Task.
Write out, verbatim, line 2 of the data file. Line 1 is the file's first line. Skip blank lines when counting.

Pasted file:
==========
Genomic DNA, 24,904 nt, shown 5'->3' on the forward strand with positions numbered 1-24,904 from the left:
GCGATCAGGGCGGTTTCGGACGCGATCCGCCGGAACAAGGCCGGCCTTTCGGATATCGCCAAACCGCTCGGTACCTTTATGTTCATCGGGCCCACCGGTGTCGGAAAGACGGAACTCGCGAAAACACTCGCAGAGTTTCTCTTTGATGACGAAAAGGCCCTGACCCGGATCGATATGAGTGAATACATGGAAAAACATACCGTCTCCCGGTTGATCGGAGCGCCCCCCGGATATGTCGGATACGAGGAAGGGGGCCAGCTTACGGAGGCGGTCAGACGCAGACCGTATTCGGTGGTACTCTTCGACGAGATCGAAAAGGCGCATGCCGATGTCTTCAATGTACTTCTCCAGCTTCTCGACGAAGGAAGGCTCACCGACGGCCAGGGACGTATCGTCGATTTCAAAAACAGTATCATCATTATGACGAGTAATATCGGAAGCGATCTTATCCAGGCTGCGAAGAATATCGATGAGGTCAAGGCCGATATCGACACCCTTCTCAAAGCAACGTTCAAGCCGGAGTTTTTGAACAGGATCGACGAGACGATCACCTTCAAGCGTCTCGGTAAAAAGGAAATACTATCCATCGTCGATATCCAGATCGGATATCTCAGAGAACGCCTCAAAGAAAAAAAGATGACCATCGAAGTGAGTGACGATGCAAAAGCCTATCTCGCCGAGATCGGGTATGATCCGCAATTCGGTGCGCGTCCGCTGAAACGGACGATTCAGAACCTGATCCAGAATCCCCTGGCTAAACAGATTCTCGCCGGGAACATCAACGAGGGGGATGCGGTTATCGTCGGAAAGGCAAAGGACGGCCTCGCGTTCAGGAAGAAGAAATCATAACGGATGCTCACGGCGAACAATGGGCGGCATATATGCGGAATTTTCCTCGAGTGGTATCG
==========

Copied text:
GCGATCAGGGCGGTTTCGGACGCGATCCGCCGGAACAAGGCCGGCCTTTCGGATATCGCCAAACCGCTCGGTACCTTTATGTTCATCGGGCCCACCGGTGTCGGAAAGACGGAACTCGCGAAAACACTCGCAGAGTTTCTCTTTGATGACGAAAAGGCCCTGACCCGGATCGATATGAGTGAATACATGGAAAAACATACCGTCTCCCGGTTGATCGGAGCGCCCCCCGGATATGTCGGATACGAGGAAGGGGGCCAGCTTACGGAGGCGGTCAGACGCAGACCGTATTCGGTGGTACTCTTCGACGAGATCGAAAAGGCGCATGCCGATGTCTTCAATGTACTTCTCCAGCTTCTCGACGAAGGAAGGCTCACCGACGGCCAGGGACGTATCGTCGATTTCAAAAACAGTATCATCATTATGACGAGTAATATCGGAAGCGATCTTATCCAGGCTGCGAAGAATATCGATGAGGTCAAGGCCGATATCGACACCCTTCTCAAAGCAACGTTCAAGCCGGAGTTTTTGAACAGGATCGACGAGACGATCACCTTCAAGCGTCTCGGTAAAAAGGAAATACTATCCATCGTCGATATCCAGATCGGATATCTCAGAGAACGCCTCAAAGAAAAAAAGATGACCATCGAAGTGAGTGACGATGCAAAAGCCTATCTCGCCGAGATCGGGTATGATCCGCAATTCGGTGCGCGTCCGCTGAAACGGACGATTCAGAACCTGATCCAGAATCCCCTGGCTAAACAGATTCTCGCCGGGAACATCAACGAGGGGGATGCGGTTATCGTCGGAAAGGCAAAGGACGGCCTCGCGTTCAGGAAGAAGAAATCATAACGGATGCTCACGGCGAACAATGGGCGGCATATATGCGGAATTTTCCTCGAGTGGTATCG